Brent: I just have a problem with Canadians attacking each other on patriotic grounds, instead of tackling the issues that face us all on a daily basis. Talk about infrastructure, or taxes, or getting Canadians out of food bank, or a better economy.

Jeffrey Simpson: I agree with you, what more can I say, and I am naive enough to believe that there are many who agree with you. Just now, as I reply to you, I am listening with one ear to Question Period: disgusting in every respect, with charges about misconduct flying across the aisle. No wonder Canadians are largely disgusted with all politicians.

Tom D: The Conservatives have an aggressive and successful fundraising campaign. Given the wellspring of animosity directed towards the 'Harper Government' why have the Liberals not tapped into this to provide funding for out-of-election campaign spending, as have the Tories?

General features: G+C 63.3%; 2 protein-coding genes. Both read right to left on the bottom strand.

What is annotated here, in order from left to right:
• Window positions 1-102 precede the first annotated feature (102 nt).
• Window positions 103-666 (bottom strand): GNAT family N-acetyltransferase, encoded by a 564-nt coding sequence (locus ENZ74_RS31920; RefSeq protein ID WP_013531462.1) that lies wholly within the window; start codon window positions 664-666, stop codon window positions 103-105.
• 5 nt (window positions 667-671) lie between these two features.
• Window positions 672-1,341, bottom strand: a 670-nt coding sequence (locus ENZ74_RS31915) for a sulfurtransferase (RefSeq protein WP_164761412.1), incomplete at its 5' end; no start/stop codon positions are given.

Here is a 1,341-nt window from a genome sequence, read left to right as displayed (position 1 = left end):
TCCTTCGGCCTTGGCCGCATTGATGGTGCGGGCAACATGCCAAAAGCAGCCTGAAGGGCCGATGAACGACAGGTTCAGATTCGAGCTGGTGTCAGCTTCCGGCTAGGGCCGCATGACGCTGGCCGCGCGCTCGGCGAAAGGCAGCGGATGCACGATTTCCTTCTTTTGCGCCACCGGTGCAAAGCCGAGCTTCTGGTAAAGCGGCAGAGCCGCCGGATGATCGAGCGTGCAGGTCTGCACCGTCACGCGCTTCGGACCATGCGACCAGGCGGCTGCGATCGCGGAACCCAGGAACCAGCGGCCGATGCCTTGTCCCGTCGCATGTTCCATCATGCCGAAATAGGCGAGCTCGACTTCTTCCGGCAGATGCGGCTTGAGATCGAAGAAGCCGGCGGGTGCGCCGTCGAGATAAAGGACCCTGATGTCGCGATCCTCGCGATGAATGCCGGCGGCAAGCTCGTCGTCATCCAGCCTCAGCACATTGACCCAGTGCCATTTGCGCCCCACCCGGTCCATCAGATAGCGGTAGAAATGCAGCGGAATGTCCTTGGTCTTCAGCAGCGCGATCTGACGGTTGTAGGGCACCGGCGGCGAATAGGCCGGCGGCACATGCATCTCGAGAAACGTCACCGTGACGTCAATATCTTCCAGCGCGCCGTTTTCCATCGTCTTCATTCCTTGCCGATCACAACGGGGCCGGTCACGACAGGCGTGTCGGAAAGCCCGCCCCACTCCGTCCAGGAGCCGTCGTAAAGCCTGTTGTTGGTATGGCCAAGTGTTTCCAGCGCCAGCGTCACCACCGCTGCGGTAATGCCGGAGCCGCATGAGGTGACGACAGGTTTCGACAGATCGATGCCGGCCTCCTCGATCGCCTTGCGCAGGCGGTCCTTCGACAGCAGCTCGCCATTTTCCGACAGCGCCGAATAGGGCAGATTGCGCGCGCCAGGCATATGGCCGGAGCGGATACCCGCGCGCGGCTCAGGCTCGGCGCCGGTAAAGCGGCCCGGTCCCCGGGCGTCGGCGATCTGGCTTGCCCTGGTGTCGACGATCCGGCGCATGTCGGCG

Jeffrey Simpson: You have asked a question hat perplexes Liberals. You have to admire what the Conservatives have done: they have superb software to identify and follow up with donors; that have learned how to push the buttons that cause supporters to each for their wallets. There is an angry right in Canada that can be aroused rather easily, and the Conservatives have them lock, stock and barrel. The Liberals used to rely much more on corporate contributions, and these are now forbidden. So the Liberals have just not caught up in metholodgy and messaging, and Liberals, as centrists mostly, seldom display that abiding anger that right-wing conservatives do on a range of issues. At least that is my judgment having been around for a while.